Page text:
petroglyphsArcheologists refer to Ometepe as the Island of circles and spirals due to the ancient rock carvings, petroglyphs, carved on the basalt boulders.
petroglyphThe oldest petroglyphs date back to around 1000 B.C. The most common motif is the spiral. Some motifs are highly stylized and intricately carved.
petroglyph fincaOther carvings represent the God of Virility or a very macho man with a great sense of humor.
DSCN1341All of the petroglyphs are found on the Maderas side of the island. Once we found a pig pen surrounded by petroglyphs highlighted in chalk. Now, that’s a creative way to use some petroglyphs.
DSCN1348Following the Fuego y Agua Survivor racers up Maderas Volcano, we spotted an angel-like petroglyph or maybe an alien in a spacesuit?
IMG_1948Returning from our walk to photograph petroglyphs, we discovered the beginnings of a dugout canoe. Just carve out the lines and patterns, and soon you will have a fishing boat.
DSCN1206I hope you enjoyed the petroglyph tour on the Island of Circles and Spirals.
For more information on petroglyphs check out these links.
Culturelink Fieldwork Project
Ometepe Petroglyph Project
Dreaming of the Prehistoric Rock Art on Ometepe Island, Nicaragua

 

 

A Treasure Hunt: When Life Gives Lemons


“But that is not treasure for us which another man has lost; rather it is for us to seek what no other man has found or can find.” ~ Henry David Thoreau

We were without electricity and water for two days. When life gives lemons, what else can one do, but….go on a treasure hunt. The lake is receding. It’s the dry season and many Pre-Columbian pottery shards wash ashore daily. If the shards wash ashore from the lake, what treasures are to be found embedded in the soft clay and volcanic sand beneath the water? We were determined to find out. Plus, it was a grand way to take a bath. After two days without showers, we were both feeling a little raunchy.

Scooting on our butts in the shallow, murky water was an exercise in patience and touch. This must be what it is like to be blind. We began to differentiate between the volcanic rocks and smooth pottery shards nestled in the clay. Soon Ron shouts, “It’s a turtle! It’s something big and whole. I think I’ve hit the jackpot.”

A few minutes later, after carefully digging around the clay with nimble fingers, he dislodges a whole pot. It was an incredible sightless find. What made it even more remarkable is that there were only a few chips missing from the rim. How did it survive the onslaught of waves and other misfortunes in the shallow water? Many years ago, my young friend and I were walking along the shore and she spotted what she thought was a turtle. To our surprise, it was a Pre-Columbian pottery burial urn, perfectly intact, upside down on the shore. Amazing!!!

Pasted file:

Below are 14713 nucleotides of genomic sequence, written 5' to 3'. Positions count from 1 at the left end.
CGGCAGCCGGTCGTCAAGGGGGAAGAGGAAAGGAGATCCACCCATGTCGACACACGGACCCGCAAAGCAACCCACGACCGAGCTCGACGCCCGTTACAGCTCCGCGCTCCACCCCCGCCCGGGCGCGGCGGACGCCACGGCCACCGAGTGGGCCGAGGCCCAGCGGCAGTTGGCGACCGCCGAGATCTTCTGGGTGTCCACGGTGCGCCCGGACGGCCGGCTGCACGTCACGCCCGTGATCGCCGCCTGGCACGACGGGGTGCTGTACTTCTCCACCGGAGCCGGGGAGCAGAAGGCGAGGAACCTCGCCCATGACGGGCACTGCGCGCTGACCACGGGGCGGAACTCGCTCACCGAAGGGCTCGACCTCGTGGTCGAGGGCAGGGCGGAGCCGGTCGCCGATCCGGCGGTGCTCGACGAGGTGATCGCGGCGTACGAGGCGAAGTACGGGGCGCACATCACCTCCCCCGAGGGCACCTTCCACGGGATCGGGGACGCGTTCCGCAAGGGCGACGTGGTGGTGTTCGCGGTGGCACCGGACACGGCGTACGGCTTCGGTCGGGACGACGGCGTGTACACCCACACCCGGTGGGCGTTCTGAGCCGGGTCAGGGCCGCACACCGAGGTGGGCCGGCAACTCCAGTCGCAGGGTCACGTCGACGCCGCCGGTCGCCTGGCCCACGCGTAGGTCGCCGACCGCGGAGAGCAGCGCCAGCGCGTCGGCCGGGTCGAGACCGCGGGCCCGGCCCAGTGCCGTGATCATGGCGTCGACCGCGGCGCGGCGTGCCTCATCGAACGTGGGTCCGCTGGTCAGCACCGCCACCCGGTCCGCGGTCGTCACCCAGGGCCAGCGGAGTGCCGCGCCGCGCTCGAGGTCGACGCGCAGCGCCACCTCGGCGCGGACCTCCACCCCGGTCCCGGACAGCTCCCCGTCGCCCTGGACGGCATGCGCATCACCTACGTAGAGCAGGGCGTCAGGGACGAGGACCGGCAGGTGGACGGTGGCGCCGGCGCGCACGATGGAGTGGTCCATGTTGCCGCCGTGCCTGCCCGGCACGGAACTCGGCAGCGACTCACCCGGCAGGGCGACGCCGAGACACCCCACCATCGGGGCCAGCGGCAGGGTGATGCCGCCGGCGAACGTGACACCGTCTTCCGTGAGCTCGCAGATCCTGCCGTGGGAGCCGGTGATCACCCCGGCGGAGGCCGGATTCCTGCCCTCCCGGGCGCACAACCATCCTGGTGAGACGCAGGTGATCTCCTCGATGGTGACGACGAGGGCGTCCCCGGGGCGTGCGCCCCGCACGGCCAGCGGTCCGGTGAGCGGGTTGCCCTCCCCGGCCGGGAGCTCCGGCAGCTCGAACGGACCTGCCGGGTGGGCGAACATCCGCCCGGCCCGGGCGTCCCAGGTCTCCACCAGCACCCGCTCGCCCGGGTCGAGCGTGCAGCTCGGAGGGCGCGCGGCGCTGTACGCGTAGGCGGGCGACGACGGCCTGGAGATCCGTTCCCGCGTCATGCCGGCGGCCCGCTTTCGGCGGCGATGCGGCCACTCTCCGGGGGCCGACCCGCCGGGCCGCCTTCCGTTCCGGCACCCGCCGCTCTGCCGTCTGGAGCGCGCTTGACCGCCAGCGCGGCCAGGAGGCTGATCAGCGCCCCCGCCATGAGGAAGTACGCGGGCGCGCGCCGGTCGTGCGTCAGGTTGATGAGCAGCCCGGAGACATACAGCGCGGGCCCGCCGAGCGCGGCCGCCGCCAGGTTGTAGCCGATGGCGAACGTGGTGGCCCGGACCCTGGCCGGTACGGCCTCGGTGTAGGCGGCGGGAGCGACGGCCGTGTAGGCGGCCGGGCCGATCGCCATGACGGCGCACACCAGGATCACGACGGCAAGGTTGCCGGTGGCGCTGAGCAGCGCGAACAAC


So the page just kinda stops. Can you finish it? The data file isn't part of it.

I have many unanswered questions. Why are the pottery pieces in the lake? Was the lake much lower at one time and this was where the ancient ones made their pottery? Or, when the Spanish conquistadors came to Ometepe Island, did the ancient ones bury their treasures from the invaders? I have lots of research to do.

Meanwhile, I continue to collect the variety of tools, shards, and other incredible pieces that wash ashore. I’m thinking of donating the whole pieces to our local museum. I recognize the need for protection, preservation, and education of these precious artifacts. They do not belong to me. After all, the fun is in the treasure hunting and seeking what no man has found or can find.

A Pre-Columbian Pottery Shard Turtle


I know I’ve said this before, but Marvin is so talented. He is an artist and a perfectionist, with an eye for design. He made most of the furniture in my house. All I had to do was show him a picture of what I wanted.  See Marvin’s masterpieces  here  and  here  and  here.

Since Marvin is building an addition to our guest house and I have mounds of Pre-Columbian pottery shards piled on my porch, I asked Marvin if he could help me design a turtle mosaic to put above our new door. “No problemo,” he said. In a matter of minutes, we collected the shards scattered in bowls around my porch and fit them, like a puzzle, into the shape of a turtle.

“Look!” Marvin laughed. “These little round shards can be the turtle eggs.”  Marvin reminded me that this month the turtles are laying their eggs on our beaches. “In honor of the female turtle, I will design her laying her eggs,” he said with a kind of reverence because he loves turtles.